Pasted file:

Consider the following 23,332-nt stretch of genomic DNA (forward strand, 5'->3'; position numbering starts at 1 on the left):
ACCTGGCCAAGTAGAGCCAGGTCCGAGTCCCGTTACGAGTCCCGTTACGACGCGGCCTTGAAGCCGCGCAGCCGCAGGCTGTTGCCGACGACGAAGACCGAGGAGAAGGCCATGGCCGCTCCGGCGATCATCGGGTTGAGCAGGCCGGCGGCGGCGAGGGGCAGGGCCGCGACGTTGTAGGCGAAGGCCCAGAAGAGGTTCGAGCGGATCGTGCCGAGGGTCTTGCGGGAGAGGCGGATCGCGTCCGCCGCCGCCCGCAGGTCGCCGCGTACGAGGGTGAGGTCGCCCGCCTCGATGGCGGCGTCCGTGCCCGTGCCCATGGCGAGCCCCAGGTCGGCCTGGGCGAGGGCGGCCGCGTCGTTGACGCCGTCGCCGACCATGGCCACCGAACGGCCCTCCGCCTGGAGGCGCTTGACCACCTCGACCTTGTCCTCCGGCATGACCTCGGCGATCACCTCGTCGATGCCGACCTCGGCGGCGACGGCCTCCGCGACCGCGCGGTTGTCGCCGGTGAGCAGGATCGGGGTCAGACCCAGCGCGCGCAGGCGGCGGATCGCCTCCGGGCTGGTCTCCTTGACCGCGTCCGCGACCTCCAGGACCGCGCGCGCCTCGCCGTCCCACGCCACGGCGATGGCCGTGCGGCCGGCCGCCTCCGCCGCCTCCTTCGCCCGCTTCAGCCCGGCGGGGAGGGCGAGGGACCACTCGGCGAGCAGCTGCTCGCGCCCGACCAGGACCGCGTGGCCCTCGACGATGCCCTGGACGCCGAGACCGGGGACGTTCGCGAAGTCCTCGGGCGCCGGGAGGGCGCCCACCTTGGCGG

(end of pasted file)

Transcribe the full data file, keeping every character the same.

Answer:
Consider the following 23,332-nt stretch of genomic DNA (forward strand, 5'->3'; position numbering starts at 1 on the left):
ACCTGGCCAAGTAGAGCCAGGTCCGAGTCCCGTTACGAGTCCCGTTACGACGCGGCCTTGAAGCCGCGCAGCCGCAGGCTGTTGCCGACGACGAAGACCGAGGAGAAGGCCATGGCCGCTCCGGCGATCATCGGGTTGAGCAGGCCGGCGGCGGCGAGGGGCAGGGCCGCGACGTTGTAGGCGAAGGCCCAGAAGAGGTTCGAGCGGATCGTGCCGAGGGTCTTGCGGGAGAGGCGGATCGCGTCCGCCGCCGCCCGCAGGTCGCCGCGTACGAGGGTGAGGTCGCCCGCCTCGATGGCGGCGTCCGTGCCCGTGCCCATGGCGAGCCCCAGGTCGGCCTGGGCGAGGGCGGCCGCGTCGTTGACGCCGTCGCCGACCATGGCCACCGAACGGCCCTCCGCCTGGAGGCGCTTGACCACCTCGACCTTGTCCTCCGGCATGACCTCGGCGATCACCTCGTCGATGCCGACCTCGGCGGCGACGGCCTCCGCGACCGCGCGGTTGTCGCCGGTGAGCAGGATCGGGGTCAGACCCAGCGCGCGCAGGCGGCGGATCGCCTCCGGGCTGGTCTCCTTGACCGCGTCCGCGACCTCCAGGACCGCGCGCGCCTCGCCGTCCCACGCCACGGCGATGGCCGTGCGGCCGGCCGCCTCCGCCGCCTCCTTCGCCCGCTTCAGCCCGGCGGGGAGGGCGAGGGACCACTCGGCGAGCAGCTGCTCGCGCCCGACCAGGACCGCGTGGCCCTCGACGATGCCCTGGACGCCGAGACCGGGGACGTTCGCGAAGTCCTCGGGCGCCGGGAGGGCGCCCACCTTGGCGG